Jarchas mozárabes (Mozarabic Kharjas)
Translated and edited by Samuel G. Armistead and James J. Wilhelm
in Lyrics of the Middle Ages An Anthology. New York & London: Garland Publishing Inc, 1990, 238 -41. (Several diacritical marks eliminated b/c they reproduce incorrectly on most browsers.)
Yosef al-Katib
Tanto amare, tanto amare, / habib, tanto amare:
¡Enfermaeron welyos nidios / e dolen tan male!

(So much loving, so much loving, / my lover, so much loving
has made bright eyes grow dim / and suffer so much!
Mio sidi Ibrahim, / ya nuemne dolge!
Fen-te mib, / de nohte.
In non, si non keris, / irey-me tib.
Gar-me a ob plegar-te.

My lord Ibrahim, / O sweet name!
Come to me at night!
If not, if you don't want to, / I shall come to you.
Tell me where I can find you?
Al sa'amu mio hali, / porqe hali qad bare.
¿Ké farey, yaummi? / ¡Faneq [me] bad lebare!

My condition is death, / because it's so desperate.
What can I do, O mother? / The falcon will carry me off!
Ya matre mia al-rahima, / a rayyo de manyana:
¡Bon Abu-l-Haggag, / la fage de matrana!

O my affectionate mother, / in the light of day:
The good Abu-l- Haggag, / his face like the dawn!
Non dormireyo, mamma, / a rayo de manyana:
¡Bon Abu-l-Qasim, / la fage de matrana!

Mother, I shall not sleep, / in the light of day:
The good Abu-l-Qasim, / his face like the dawn!
(La semejanza entre esta y la anterior se deberá a que a veces pedían prestado de
composiciones anteriores, adaptando lo prestado a nuevos contextos.)


Gare ¿sos debina / e debinas bi-l-haqq?
Gar-me kánd me bernad / meu habibi Ishaq

Tell me, are you a prophetess / and can truly predict?
Tell me when my lover / Ishaq will come to me.

Des kand meu Sidiello bénid, / ¡tan bona al-bisara!
¡Kom raya de sole esid / en Wad-al-hagara!

When my Cidiello appears, / such good news!
Like a rey of sun he comes forth / in Guadalajara!

Garid bos, ay yermanellas, / ¿kom kontenere meu male?
Sin al-habib non bibreyo / ed bolarey demandare.

Tell me, O my little sisters, / how can I bear my pain?
I can't live without my lover; / I shall fly away to find him!


Mamma, ¡ayy habibe! / So al-gummella saqrella,
el-quwello albo / e bokella hamrella.

O mother, what a lover! / Below his yellow curls,
his white neck / and his little red mouth!

¡Amanu, ya habibi! / Al-wahs me no farás.
Ben, bega mia bokella: / awsak tú no irás.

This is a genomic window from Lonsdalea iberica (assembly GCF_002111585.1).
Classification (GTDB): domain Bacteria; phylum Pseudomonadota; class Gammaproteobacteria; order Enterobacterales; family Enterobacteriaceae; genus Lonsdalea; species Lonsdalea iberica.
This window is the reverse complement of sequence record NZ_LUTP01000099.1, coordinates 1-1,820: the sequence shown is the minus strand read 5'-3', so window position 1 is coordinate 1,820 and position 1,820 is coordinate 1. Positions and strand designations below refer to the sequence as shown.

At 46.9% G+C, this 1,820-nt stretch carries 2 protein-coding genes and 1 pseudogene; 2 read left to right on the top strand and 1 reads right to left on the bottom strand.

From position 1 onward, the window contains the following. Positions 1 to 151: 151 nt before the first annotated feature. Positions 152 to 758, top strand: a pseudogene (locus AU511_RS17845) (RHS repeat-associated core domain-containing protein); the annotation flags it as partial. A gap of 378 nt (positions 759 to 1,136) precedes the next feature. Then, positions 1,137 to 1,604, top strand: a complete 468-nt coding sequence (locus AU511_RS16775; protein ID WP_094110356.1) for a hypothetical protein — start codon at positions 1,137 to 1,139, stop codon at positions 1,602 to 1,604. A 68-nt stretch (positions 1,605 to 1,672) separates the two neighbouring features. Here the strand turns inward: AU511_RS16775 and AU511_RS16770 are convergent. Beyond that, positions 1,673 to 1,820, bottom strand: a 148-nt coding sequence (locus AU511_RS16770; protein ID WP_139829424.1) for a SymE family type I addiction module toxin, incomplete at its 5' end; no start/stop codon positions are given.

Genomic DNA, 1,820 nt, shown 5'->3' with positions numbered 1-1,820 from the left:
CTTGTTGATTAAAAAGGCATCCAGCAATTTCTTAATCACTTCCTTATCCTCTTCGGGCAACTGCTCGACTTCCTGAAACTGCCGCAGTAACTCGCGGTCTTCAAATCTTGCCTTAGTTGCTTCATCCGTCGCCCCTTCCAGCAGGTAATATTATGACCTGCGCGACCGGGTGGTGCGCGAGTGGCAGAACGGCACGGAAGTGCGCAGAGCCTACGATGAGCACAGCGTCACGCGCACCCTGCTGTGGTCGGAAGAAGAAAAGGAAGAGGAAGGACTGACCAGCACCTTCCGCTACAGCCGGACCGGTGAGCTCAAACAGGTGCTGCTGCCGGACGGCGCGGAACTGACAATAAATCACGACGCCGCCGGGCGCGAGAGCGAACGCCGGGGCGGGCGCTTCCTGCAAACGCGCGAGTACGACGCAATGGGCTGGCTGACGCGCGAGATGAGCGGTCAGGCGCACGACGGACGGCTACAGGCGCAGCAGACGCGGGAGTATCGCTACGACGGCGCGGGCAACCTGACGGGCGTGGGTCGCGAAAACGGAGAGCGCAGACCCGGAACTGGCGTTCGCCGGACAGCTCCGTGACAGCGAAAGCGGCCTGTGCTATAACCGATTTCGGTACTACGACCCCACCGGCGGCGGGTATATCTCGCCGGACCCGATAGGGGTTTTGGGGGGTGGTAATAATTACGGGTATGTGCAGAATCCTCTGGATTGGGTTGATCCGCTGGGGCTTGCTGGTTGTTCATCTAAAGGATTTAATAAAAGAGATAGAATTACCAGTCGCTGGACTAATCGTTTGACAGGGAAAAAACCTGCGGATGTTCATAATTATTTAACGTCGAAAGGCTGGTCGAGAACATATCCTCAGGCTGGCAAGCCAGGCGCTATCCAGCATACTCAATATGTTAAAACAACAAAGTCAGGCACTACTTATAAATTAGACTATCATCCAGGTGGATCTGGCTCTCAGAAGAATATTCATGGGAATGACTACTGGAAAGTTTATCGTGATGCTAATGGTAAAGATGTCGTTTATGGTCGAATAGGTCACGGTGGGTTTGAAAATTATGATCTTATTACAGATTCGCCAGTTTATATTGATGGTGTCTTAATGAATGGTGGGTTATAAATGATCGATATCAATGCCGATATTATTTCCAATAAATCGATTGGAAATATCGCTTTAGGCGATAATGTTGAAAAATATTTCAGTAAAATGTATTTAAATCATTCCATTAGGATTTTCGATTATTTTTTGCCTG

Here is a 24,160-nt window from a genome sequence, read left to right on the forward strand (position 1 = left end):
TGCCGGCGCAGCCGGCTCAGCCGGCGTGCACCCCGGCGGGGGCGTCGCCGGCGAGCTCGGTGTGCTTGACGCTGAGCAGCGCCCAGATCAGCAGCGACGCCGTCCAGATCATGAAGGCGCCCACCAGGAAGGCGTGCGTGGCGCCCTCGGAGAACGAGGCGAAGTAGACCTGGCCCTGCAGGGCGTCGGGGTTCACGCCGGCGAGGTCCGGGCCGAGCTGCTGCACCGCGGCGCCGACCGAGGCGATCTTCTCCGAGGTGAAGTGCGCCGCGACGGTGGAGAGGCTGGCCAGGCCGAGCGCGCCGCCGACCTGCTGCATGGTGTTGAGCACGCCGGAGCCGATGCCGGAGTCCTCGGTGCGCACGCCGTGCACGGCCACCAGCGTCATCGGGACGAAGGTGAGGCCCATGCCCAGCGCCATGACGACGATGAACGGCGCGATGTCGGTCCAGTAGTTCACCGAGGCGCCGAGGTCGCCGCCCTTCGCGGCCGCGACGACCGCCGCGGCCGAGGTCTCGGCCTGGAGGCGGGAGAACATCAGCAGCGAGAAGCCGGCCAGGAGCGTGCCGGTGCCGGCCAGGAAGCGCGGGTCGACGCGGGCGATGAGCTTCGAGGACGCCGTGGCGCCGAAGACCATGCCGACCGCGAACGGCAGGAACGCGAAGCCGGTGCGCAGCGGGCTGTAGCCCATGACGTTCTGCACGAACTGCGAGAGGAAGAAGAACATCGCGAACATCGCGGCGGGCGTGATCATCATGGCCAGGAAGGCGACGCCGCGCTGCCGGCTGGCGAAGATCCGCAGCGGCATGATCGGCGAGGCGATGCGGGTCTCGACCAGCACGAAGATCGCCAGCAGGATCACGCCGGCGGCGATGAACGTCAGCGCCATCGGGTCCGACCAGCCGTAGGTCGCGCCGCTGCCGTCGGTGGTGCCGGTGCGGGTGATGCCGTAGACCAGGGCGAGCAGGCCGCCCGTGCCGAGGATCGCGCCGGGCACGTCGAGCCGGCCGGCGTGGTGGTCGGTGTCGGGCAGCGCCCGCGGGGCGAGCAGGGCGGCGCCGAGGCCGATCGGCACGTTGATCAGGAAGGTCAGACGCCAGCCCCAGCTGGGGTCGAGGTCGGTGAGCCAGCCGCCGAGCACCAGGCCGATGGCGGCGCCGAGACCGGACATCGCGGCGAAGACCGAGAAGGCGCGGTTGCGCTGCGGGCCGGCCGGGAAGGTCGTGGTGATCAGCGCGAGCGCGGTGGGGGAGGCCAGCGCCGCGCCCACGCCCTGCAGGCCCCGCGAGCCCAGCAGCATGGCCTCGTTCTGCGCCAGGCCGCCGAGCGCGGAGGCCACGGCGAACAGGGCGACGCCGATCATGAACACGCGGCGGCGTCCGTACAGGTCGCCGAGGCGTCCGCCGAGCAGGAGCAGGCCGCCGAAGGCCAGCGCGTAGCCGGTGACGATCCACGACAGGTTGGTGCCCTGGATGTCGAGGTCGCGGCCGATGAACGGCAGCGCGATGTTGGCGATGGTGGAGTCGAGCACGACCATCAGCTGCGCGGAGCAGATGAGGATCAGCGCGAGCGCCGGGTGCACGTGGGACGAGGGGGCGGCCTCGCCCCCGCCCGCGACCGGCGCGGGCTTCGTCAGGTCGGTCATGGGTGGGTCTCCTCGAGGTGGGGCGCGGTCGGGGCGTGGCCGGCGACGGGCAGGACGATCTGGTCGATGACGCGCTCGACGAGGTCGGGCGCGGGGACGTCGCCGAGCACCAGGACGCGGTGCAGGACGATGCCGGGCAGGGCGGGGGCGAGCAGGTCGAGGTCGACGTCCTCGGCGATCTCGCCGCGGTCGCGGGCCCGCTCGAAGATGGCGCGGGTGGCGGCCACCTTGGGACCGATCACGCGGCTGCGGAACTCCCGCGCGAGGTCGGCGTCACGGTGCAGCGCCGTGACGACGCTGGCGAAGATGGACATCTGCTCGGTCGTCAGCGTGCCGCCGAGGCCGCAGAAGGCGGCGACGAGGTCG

Mercy, my lover! / I know you won't abandon me.
Come, kiss my little mouth / and you won't soon run away!

1. Joseph the Scribe (first half of the 1000s; Jewish). Panegyric to Abu-Ibrahim Semuel and his brother Ishaq. Sources: García Gómez 18, Heger 18; Sola-Solé 1.
2. Muhammad ibn Ubada, the Silk Merchant of Málaga (second half of the 1000s; Muslim). Sources: García Gómez 1; Heger 22; Sola-Solé 11
3.The comparison of a lover / beloved with a hawk/dove is frequent in the traditional lyric. There are close counterparts to this kharja in Castilian and in Galician-Portuguese. Sources García Gómez 6; Heger 27; Sola-Solé 13.
4. The Blind Poet of Tudela (d. 1126, Muslim). Panegyric to Abu-l-Hajjaj. Sources: García Gómez XIX; Heger 36; Sola-Solé 25a.
5. Ibn Harūn al-Asbahi of Lérida (before 1155?, Muslim). Sources: García Gómez 17; Heger 36; Solá-Sole 25b.
6. Yehudah HaLevi (ca. 1075-ca. 1140). The most famous Jewish poet of the period.Panegyric for Abū Ibrahim Ishaq ibn al-Muhajiir. Sources: García Gómez, 2; Heger 2; Sola-Solé 31.
7. Panegyric for Yosef ibn Ferrusiel, nicknamed the Little Cid (Lord), an influential Jew in the court of Alfonso VI. This song of welcom is unique among the kharjas; it reflects contemporary medieval paractic: the entire populace of a town would go out togreet a visiting dignitary, playing musical instruments and singing songs of praise. Sources: García Gómez 3; Heger 3; Sola-Solé 32.
8. Panegyric for Ishaq ibn Qrispin. Similar to many Galician-Portuguese lyrics, in which a girl speaks to her sisters of friends of her own age. Sources: García Gómez 4; Heger 4; Sola-Solé 33.
9. The kharja concludes an anonymous Arabic muwashshaha. Sources: García Gómez 14; Heger, 33; Sola-Solé 51.
10. Arabic (muwashshaha (moaxaja). Sources: García Gómez 233; Heger 39; Sola-Solé 53.

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